Cats - I think the "smudging" you refer to there, would be not in the sense of 'making something look dirty' or sooty, but rather 'to fill with smoke' or inscense.


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Subject: RE: Folklore: Blacking up for morris - origin?
From: Les in Chorlton
Date: 25 Jan 09 - 06:43 AM

Is that a straw? I just cannot reach it but...................

L in C


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Subject: RE: Folklore: Blacking up for morris - origin?
From: Cats
Date: 25 Jan 09 - 03:43 AM

Purely froma a factual standpoint and not enetering into any argument, I return to the main thread re blacking up. This is not for morris as such, but may be related. Noone has yet mentioned the ancient practice of 'smudging nights', recorded as far back as 39 - 65 CE by Lucan in Pharsalia. 'On these nights people burned healing herbs, mugwort, Juniper, milk thistle and fir resin, and smudged house and stable to ward off demonic influences and to conjure the rebirth of the sun after the dark days'. [Ratsch and Muller-Ebeling, 2003. As 'smudging' was common place it is an extention of the thought to say they may have also smudged themselves as they would then have been the only remaining harbour for evil spirits if they had protected their homes and animals. The evil spirits would not have recognised them as they were smudged the same as everything else.


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Subject: RE: Folklore: Blacking up for morris - origin?
From: Phil Edwards
Date: 24 Jan 09 - 12:30 PM

Should the penitentes change their tradition just because their costume has been misappropriated?

If a sizeable number of African-Americans were transplanted to Seville, I think the penitentes would change their tradition right quick.


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Subject: RE: Folklore: Blacking up for morris - origin?
From: Howard Jones
Date: 24 Jan 09 - 05:09 AM

Ruth, I agree that others' points of view need to be considered, but that does not necessarily mean that we should alter something to accommodate them.

Let me draw a parallel with another tradition: in a number of Mediterranean countries there is a custom of religious parades of people dressed in robes, wearing tall pointed hoods with eye holes:

Penitentes in Seville

I speculate that is an image that some people, especially perhaps African-Americans, might be uncomfortable with. Should the penitentes change their tradition just because their costume has been misappropriated?


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Subject: RE: Folklore: Blacking up for morris - origin?
From: Phil Edwards
Date: 23 Jan 09 - 08:41 AM

Language changes - Henry Louis Gates called his memoir _Colored People_ to highlight the way that the phrase "colored people" had been replaced by "Negro", which was then replaced by "African American", which was finally replaced by... "people of color". But "colored people" was offensive because of the demeaning attitude it conveyed - and the degrading practices with which it was associated - rather than because there's anything intrinsically offensive about combining those two words. If "black" ever was offensive here*, it isn't any more, because it's been reclaimed by people calling *themselves* black (or 'Black British').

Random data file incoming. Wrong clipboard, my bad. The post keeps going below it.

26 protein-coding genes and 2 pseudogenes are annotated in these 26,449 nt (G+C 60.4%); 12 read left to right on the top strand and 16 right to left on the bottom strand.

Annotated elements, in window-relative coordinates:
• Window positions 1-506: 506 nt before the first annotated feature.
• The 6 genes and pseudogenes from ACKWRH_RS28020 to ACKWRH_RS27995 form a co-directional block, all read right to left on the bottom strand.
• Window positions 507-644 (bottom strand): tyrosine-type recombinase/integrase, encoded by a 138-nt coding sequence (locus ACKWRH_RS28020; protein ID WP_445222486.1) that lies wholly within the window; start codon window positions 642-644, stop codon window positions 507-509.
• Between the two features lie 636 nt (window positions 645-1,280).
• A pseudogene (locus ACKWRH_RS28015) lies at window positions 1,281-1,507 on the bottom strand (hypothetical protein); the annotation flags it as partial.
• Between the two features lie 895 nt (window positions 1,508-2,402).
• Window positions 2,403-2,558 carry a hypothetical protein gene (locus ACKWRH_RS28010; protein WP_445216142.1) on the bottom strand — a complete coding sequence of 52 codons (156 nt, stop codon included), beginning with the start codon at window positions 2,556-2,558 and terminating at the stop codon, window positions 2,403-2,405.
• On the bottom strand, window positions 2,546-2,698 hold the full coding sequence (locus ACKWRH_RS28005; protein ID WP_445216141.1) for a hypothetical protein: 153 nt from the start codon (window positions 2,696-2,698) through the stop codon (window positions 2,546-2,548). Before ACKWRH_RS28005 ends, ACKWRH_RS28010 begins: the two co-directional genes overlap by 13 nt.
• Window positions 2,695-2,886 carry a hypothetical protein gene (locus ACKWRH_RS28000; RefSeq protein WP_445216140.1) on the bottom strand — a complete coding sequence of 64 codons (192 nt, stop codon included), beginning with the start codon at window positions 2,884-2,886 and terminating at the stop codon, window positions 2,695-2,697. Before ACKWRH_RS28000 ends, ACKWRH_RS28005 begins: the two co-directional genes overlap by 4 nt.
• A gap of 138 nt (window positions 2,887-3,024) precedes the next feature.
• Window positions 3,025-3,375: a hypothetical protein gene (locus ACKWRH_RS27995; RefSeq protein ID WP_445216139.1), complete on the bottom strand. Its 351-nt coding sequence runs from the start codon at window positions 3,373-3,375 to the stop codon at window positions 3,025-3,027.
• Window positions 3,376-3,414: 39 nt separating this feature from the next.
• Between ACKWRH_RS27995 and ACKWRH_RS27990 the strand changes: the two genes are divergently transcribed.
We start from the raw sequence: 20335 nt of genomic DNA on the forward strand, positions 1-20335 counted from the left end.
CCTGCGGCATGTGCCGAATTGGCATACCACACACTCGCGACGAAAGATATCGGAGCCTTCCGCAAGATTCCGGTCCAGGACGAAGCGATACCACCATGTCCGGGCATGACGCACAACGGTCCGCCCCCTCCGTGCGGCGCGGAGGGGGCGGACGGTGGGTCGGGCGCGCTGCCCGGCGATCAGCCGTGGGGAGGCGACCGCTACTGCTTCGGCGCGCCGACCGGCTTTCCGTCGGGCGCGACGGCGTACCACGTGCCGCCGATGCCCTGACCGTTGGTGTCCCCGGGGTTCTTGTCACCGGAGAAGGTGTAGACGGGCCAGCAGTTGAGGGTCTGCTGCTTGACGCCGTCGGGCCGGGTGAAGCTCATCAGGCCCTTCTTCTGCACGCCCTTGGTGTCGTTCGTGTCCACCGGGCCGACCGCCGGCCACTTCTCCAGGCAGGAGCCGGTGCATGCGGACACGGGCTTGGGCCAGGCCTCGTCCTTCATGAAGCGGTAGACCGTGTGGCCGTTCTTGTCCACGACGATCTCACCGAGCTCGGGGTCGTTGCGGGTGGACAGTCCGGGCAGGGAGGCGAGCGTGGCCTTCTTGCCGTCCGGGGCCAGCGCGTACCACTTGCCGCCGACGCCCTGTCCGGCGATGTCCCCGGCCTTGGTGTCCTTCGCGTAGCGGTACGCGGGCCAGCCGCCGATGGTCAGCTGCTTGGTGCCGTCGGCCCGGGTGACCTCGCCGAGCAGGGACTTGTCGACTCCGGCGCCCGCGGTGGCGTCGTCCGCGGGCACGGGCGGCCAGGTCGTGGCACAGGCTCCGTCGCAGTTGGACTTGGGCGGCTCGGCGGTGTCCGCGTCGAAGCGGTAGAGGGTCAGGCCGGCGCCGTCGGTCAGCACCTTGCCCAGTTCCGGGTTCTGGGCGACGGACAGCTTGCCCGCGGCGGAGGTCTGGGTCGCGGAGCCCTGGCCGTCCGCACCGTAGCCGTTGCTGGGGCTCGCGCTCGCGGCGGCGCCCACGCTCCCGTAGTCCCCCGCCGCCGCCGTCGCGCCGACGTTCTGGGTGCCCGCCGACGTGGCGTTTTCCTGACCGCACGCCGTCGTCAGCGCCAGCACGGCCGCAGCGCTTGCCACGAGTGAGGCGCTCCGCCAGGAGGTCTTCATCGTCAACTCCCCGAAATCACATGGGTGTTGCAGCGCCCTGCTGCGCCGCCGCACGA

*I'm not convinced, actually - those polite circumlocutions like 'dark-skinned gentleman' always struck me as *more* offensive than 'black'.


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Subject: RE: Folklore: Blacking up for morris - origin?
From: Howard Jones
Date: 23 Jan 09 - 08:26 AM

Not very long ago, to call someone "black" was offensive.


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Subject: RE: Folklore: Blacking up for morris - origin?
From: Phil Edwards
Date: 23 Jan 09 - 05:32 AM

It was actually another of your expressions, completely "normal".

Yes, it was completely normal, because using that word for black people was completely normal. It was normal - and probably didn't offend many people, if anyone - and it was racist.

There's a line in A Mon Like Thee where the long-lost brother reveals he's "as rich as any Jew". I'm sure the attitude that phrase expresses was normal & unremarkable in the culture that song came from, and it may never have caused any offence to anyone. It's still an anti-semitic attitude.


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Subject: RE: Folklore: Blacking up for morris - origin?
From: Ruth Archer
Date: 23 Jan 09 - 05:22 AM

On the other hand, Azizi, who is the only person of colour that I'm aware of who contributes to this and related discussions, does find the word offensive, even in that historical context. The only black caller (that I'm aware of) in England contributed to the article in EDS and said he felt uncomfortable about Morris sides blacking up. I think these points of view need to be considered, as there are so few people of different ethnicities who currently engage with English traditions.


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Subject: RE: Folklore: Blacking up for morris - origin?
From: The Borchester Echo
Date: 23 Jan 09 - 04:52 AM

Calling banjo music "nigger tunes" was always racist

Well, no. It was actually another of your expressions, completely "normal". Through my banjo-playing friend referred to somewhere above, I have come across musicians of whatever hue who refer to these tunes thus because this is how they are classified musically. A verbal shorthand, if you like.

In one of those interminable war films there was a dog called "Nigger". Because he was black. I understand that the word is now dubbed over. Once there was a fabric dye called "Nigger Brown" which described exactly what it was on the actual tin but you can no longer get it.

This all seems rather trivial when confronted with real racism, and the actual threat to our cultural heritage from the nasty right.


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Subject: RE: Folklore: Blacking up for morris - origin?
From: Phil Edwards